Browse an alphabetical list of documents from the Holocaust and World War II. These typed, handwritten, and artistic records are evidence of human experiences before, during, and after the Holocaust and war.
Safe conduct pass issued to Hans Landesberg in the Djelfa internment camp, releasing him to leave for Algiers. Djelfa, Algeria, January 26, 1943. Hans was born in Vienna, Austria, and went to medical school. After graduating, he left for Paris and joined a battalion of the International Brigade to fight in the Spanish Civil War. He returned to France in February 1939, only to be interned first in Argeles and then in Gurs. Some time after the French surrender to Nazi Germany in June 1940, Hans and other…
A letter from Salek and Eda Kuenstler to Sophia Zendler promising land in exchange for hiding their daughter.
A second RCA Radiogram telegram from Rabbi Grodzenski, Chief Rabbi of Vilna, to the Central Relief Committee in New York. He requests aid for refugees who have gathered in Vilna. The telegram says that more than 1,600 yeshiva students and their families from over 10 cities throughout Poland have fled to Vilna, where they remain in terrible living conditions. November 5, 1939. [From the USHMM special exhibition Flight and Rescue.]
Seward Daily Gateway (Alaska) article from April 14, 1933, titled "Great Bonfires of Forbidden Books in Germany to Blaze." This article from Berlin, written the month before the book burnings took place, reported that "Great bonfires will be burning on the campus of German universities in a few days, when the latest Nazi decree goes into effect. The Hitler regime is continuing its nationalistic crusade, has ordered that all books which deal with non-German subjects or espouse non-German causes, must be…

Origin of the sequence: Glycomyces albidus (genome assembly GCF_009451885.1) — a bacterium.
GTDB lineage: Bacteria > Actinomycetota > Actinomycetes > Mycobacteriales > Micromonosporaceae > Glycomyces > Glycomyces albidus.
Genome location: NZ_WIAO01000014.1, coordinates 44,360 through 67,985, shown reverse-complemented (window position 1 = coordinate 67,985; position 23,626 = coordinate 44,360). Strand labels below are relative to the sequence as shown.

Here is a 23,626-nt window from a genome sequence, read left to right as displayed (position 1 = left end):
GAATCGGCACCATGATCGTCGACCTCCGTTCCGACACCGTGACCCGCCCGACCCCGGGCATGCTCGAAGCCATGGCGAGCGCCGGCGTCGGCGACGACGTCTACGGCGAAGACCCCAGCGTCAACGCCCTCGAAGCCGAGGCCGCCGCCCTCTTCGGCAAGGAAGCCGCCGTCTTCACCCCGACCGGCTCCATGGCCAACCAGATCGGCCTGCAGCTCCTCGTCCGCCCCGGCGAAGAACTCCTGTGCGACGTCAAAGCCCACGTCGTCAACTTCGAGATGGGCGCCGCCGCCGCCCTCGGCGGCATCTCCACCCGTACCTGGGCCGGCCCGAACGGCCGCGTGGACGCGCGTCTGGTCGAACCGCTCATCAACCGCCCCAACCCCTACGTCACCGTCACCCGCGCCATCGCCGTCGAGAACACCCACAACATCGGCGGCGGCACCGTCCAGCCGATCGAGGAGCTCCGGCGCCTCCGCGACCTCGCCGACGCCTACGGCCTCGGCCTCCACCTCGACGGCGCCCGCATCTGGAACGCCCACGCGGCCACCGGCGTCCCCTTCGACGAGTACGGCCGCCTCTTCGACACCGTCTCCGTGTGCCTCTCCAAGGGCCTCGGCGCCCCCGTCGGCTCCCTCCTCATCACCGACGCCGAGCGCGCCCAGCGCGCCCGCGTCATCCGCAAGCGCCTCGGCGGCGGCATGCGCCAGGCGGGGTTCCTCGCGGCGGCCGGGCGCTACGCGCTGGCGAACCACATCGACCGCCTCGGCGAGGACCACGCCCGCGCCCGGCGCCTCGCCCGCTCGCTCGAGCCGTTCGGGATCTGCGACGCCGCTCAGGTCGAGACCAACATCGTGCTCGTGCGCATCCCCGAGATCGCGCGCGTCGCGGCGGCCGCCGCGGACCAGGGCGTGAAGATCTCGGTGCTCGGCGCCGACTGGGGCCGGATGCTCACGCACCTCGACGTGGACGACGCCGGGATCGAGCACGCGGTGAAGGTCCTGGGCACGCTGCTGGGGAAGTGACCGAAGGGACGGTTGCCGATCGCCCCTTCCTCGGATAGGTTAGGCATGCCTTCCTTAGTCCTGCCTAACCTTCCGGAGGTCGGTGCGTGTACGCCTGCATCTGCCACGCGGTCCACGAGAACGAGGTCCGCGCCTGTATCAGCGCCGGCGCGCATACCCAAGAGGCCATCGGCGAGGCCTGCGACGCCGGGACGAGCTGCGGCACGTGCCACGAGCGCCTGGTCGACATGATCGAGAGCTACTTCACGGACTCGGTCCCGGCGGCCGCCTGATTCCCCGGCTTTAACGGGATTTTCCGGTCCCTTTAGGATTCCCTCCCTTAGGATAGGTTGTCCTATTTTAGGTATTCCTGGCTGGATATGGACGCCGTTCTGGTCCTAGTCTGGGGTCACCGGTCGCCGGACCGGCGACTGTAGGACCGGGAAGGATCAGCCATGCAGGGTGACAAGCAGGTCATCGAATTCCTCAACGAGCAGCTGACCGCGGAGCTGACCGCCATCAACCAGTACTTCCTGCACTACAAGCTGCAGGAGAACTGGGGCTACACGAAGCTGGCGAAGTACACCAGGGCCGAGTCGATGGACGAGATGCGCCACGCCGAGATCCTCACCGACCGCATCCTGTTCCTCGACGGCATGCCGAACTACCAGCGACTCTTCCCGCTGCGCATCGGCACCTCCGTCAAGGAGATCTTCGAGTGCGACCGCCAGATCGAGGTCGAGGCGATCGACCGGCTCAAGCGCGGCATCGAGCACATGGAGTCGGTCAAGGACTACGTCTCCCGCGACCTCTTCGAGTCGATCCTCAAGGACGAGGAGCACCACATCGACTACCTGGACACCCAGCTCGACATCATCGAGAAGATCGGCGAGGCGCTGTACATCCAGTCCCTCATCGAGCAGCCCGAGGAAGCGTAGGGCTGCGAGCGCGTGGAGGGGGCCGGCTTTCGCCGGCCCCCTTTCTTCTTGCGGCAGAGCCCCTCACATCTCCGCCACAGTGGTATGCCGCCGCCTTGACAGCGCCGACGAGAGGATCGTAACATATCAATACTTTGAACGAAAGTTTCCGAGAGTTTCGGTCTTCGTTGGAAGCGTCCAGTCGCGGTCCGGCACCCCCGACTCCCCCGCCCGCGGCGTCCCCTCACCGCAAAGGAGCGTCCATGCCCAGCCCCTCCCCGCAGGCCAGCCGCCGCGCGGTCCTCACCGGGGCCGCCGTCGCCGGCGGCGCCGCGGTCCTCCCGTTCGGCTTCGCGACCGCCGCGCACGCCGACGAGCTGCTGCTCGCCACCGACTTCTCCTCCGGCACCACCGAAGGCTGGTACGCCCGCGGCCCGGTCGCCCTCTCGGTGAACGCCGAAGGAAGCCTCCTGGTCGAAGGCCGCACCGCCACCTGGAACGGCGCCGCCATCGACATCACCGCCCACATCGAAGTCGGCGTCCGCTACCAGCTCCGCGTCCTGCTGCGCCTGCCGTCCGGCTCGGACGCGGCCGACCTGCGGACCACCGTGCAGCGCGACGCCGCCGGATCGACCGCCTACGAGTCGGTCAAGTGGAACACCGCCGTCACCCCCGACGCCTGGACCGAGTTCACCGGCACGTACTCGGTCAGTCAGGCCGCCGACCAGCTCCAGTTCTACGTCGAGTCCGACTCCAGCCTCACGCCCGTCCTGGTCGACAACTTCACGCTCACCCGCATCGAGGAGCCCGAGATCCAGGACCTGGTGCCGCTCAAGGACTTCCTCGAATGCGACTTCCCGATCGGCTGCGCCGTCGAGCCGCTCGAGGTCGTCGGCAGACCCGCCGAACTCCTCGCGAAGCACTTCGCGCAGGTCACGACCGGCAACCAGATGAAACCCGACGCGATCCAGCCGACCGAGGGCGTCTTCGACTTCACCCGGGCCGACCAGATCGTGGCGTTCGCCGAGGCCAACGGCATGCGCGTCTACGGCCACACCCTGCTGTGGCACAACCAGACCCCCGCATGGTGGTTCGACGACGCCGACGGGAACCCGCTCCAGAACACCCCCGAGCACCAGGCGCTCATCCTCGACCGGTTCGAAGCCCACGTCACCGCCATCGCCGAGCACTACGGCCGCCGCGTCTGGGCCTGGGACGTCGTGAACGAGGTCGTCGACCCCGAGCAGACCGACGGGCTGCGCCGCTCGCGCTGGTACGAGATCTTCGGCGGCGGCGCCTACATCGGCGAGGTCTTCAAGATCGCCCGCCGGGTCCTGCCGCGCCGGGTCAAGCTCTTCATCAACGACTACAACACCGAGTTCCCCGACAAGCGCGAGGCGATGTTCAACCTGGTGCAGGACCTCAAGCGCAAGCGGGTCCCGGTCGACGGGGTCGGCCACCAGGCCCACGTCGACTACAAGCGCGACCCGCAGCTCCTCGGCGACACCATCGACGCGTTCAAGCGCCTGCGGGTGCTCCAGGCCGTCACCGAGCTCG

After adopting a new identity in late 1943, Simone Weil falsified her student card from the year 1938-1939 to bear her assumed name, Simone Werlin. The card verified enrollment in the School of Social Work in Strasbourg. Using forged and falsified documents, Weil was able to move to Chateauroux, France, and establish an operation to rescue Jewish children as a member of the relief and rescue organization Oeuvre de Secours aux Enfants (Children's Aid Society; OSE).
Simone Weil earned this diploma, which certified her to teach kindergarten in France, from the School of Social Work in Strasbourg in 1940. Weil assumed a false identity in late 1943 to facilitate her resistance activities as a member of the relief and rescue organization Oeuvre de Secours aux Enfants (Children's Aid Society; OSE). Among the papers documenting Weil's new identity was a forged version of this diploma bearing the name "Simone Werlin".
The Soviet travel agency Intourist issued this type of luggage tag, showing a route map, to passengers on the Trans-Siberian Express. Some Jewish refugees traveled on the Trans-Siberian Express as they fled eastward. [From the USHMM special exhibition Flight and Rescue.]
Protective document issued to a Jewish woman by the Swedish embassy in Budapest, Hungary, in 1944. Such documents protected the bearer from immediate deportation by the Germans to the Auschwitz killing center in occupied Poland. The "W" in the lower left corner indicates that Raoul Wallenberg initialed the document.
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